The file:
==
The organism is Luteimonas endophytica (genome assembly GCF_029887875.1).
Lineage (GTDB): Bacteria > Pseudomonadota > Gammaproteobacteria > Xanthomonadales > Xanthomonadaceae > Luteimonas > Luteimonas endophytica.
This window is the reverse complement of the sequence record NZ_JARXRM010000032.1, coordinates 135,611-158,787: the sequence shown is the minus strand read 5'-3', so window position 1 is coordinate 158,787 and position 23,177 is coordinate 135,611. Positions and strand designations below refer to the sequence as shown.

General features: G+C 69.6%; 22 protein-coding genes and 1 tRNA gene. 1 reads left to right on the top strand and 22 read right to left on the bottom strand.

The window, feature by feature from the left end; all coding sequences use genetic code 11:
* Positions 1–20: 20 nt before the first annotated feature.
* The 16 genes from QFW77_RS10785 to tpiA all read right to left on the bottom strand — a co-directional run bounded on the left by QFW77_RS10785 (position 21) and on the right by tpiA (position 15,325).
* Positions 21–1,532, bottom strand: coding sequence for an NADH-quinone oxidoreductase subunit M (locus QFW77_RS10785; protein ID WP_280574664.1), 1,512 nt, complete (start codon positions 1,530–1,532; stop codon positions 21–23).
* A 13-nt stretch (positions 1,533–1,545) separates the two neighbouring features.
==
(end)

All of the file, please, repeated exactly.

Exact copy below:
The organism is Luteimonas endophytica (genome assembly GCF_029887875.1).
Lineage (GTDB): Bacteria > Pseudomonadota > Gammaproteobacteria > Xanthomonadales > Xanthomonadaceae > Luteimonas > Luteimonas endophytica.
This window is the reverse complement of the sequence record NZ_JARXRM010000032.1, coordinates 135,611-158,787: the sequence shown is the minus strand read 5'-3', so window position 1 is coordinate 158,787 and position 23,177 is coordinate 135,611. Positions and strand designations below refer to the sequence as shown.

General features: G+C 69.6%; 22 protein-coding genes and 1 tRNA gene. 1 reads left to right on the top strand and 22 read right to left on the bottom strand.

The window, feature by feature from the left end; all coding sequences use genetic code 11:
* Positions 1–20: 20 nt before the first annotated feature.
* The 16 genes from QFW77_RS10785 to tpiA all read right to left on the bottom strand — a co-directional run bounded on the left by QFW77_RS10785 (position 21) and on the right by tpiA (position 15,325).
* Positions 21–1,532, bottom strand: coding sequence for an NADH-quinone oxidoreductase subunit M (locus QFW77_RS10785; protein ID WP_280574664.1), 1,512 nt, complete (start codon positions 1,530–1,532; stop codon positions 21–23).
* A 13-nt stretch (positions 1,533–1,545) separates the two neighbouring features.